Newcomers are told to show up early by experienced Grimsby-goers, and by 8:15——fifteen minutes after the official opening——the hall was quite full of people. Eric Vettoretti showed up unexpectedly. His young daughter’s birthday conflicts with Grimsby, but he planned a family getaway to visit nearby relatives to celebrate, and managed to get a couple of hours of trading time in. Thomas Zimmerman came to Grimsby for the first time and had a blast. So did Chris Sterrett, who is an artist as well a collector, and he brought some interesting hanging lamps made from repurposed antique gas cans. I really liked a smaller one made from a Canadian Tire Motomaster can from the 1940s, and I bought it. Chris also had a pair of exempt truck plates set aside for me (fire truck or ambulance, but I can’t remember which it came from).
I did my best to look for older commercial plates during the times that I could get away from my table. Frank Crooks made the trip from Montreal and had a trio of truck plates that I added to my collection: 1924, 1926 and 1929. While I was looking through Martine Stonehouse’s traders, I found three Sault Ste. Marie-issued dealer plates that had originally come from me. I let them go years before because I wasn’t actively collecting dealer plates. I guess I’m still not trying very hard to put a dealer run together, but a fire has lit under me to collect as many Soo-based plates that I can. These plates have the dealership info either painted or stuck to the back, so I was only too happy to repatriate them into my collection, this time to stay. Sam Mazmanian had some really awesome truck plates with round and repeating numbers, but they were just for show-and-tell. They were sitting on his trade table with his actual trade stock, so I thought for a minute I was going to make a great find, but Sam’s keeping them. Oh, well. Maybe one day.
Don and I interrupted the trading a couple of times to call out some winning ticket numbers for door prizes. I actually won something while calling out numbers, which I don’t recall happening before. Between the shopping that Don had done, and some generous donations from John Powers, we gave away plates, ALPCA magazine bundles, jumper cables, plate covers, and fuel discount cards. The trading action in Grimsby was pretty frenzied, so I sometimes feel like a chump when I shut down the activity to start calling out numbers, but we managed to keep the interruptions short.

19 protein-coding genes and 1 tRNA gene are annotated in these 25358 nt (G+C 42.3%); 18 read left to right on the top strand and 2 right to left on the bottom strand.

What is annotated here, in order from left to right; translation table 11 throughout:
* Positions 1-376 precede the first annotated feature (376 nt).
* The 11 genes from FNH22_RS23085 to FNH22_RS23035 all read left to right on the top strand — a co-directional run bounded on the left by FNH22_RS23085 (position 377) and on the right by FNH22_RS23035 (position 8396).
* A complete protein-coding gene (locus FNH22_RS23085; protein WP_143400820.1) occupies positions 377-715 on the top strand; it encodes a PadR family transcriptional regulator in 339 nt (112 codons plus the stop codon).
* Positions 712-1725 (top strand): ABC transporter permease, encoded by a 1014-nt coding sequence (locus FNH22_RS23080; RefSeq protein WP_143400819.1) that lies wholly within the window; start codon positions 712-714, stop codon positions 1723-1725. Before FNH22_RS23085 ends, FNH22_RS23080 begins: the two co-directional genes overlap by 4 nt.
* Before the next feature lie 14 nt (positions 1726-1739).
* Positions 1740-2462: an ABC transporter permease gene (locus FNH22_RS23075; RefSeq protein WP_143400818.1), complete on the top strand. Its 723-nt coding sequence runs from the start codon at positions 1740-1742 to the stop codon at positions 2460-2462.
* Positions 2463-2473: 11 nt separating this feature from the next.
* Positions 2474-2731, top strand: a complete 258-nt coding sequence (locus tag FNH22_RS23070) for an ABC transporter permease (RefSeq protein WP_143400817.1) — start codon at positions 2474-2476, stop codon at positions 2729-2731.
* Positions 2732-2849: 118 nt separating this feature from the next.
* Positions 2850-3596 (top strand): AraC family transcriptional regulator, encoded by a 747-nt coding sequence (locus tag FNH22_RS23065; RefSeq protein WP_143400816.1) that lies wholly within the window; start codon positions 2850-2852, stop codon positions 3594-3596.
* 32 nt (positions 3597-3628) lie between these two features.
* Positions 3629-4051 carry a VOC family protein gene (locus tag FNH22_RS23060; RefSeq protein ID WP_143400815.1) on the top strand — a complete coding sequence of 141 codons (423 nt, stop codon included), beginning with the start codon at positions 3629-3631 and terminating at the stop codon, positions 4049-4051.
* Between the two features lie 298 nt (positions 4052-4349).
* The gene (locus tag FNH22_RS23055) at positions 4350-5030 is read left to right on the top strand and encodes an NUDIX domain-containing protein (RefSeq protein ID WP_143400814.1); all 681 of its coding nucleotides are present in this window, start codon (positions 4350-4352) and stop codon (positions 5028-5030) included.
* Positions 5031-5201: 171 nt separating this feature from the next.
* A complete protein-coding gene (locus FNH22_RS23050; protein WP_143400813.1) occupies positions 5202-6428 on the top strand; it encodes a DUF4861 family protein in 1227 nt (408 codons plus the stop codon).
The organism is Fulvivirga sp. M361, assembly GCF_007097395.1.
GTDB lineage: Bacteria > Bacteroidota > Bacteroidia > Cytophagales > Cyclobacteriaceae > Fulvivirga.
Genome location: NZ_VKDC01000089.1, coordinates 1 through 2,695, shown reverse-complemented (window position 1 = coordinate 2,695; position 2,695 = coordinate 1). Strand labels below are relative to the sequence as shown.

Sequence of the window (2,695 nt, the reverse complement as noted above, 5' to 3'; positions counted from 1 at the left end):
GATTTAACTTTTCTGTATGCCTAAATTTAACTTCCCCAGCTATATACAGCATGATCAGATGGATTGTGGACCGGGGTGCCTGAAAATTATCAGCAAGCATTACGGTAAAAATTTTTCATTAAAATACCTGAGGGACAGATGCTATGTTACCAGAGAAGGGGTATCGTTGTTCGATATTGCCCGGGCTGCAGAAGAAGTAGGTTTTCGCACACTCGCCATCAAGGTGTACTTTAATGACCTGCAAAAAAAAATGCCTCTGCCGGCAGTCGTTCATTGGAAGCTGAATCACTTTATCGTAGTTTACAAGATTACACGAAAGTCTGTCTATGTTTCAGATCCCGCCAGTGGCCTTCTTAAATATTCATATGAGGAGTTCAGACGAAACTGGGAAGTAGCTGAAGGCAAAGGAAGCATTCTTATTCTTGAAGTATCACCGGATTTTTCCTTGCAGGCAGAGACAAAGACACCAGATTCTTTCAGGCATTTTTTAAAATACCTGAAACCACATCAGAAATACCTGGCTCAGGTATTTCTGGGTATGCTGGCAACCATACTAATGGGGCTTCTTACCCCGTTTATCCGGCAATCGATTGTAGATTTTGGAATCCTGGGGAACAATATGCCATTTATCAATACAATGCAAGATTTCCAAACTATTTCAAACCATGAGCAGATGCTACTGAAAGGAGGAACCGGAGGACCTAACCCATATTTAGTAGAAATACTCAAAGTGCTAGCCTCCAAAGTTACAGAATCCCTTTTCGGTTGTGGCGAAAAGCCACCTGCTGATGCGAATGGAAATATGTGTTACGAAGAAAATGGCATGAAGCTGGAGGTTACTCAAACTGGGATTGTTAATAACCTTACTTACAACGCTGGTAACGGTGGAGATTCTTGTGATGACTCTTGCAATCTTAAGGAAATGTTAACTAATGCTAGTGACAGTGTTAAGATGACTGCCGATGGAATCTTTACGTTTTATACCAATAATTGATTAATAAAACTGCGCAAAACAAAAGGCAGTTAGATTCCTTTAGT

Sometimes people have pet-project or hobby-related announcements they wish to make, but time was getting on and we had to get the group photo taken while we still had everyone’s attention. There have been meets, at both Acton and Grimsby, when several announcements have bloated up into a 30-minute ceremony. Given the limited time available, I made a spur-of-the-moment decision to pre-empt these announcements and get the group picture taken right away. Then, those folks with announcements could make them afterward to anyone interested in hearing them. The bare truth is that not everyone is interested, and some people have to leave, and we don’t have a long enough time to spend on mandatory, extensive monologues. At a swap meet where four hours goes by in a flash, I believe it’s too much to require all paying attendees to stop the trading they’ve come to do. Those with announcements can make them during the post-photo lingering to those who are interested. And if that doesn’t work: Have a flyer ready and hand it out.
We made one more brief interruption to give out a long-distance award, which is a first at the Grimsby meet. It was crafted of polished stainless steel by Neb Ilic, and donated to the meet. Steve Schneefuss came from Alabama, and Keith came from Alberta, but Jon Ilnytzky made the trip all the way from BC, so he was the lucky winner of the award.
The hall had thinned out, and by noon, there was breathing room. It all happens so quickly. I didn’t get to browse all the tables. I missed Jacques Allen’s table completely, and could have used the 1960 motorcycle plate that he had available (only spotted after the fact in my photos). I barely got a word in with Norm or William. I hardly saw Jim Becksted, but that was OK, because a large group of collectors went to lunch at the Judge and Jester, which seems to be turning into a post-meet tradition. Jim and I sat across from each other, so it was nice to catch up.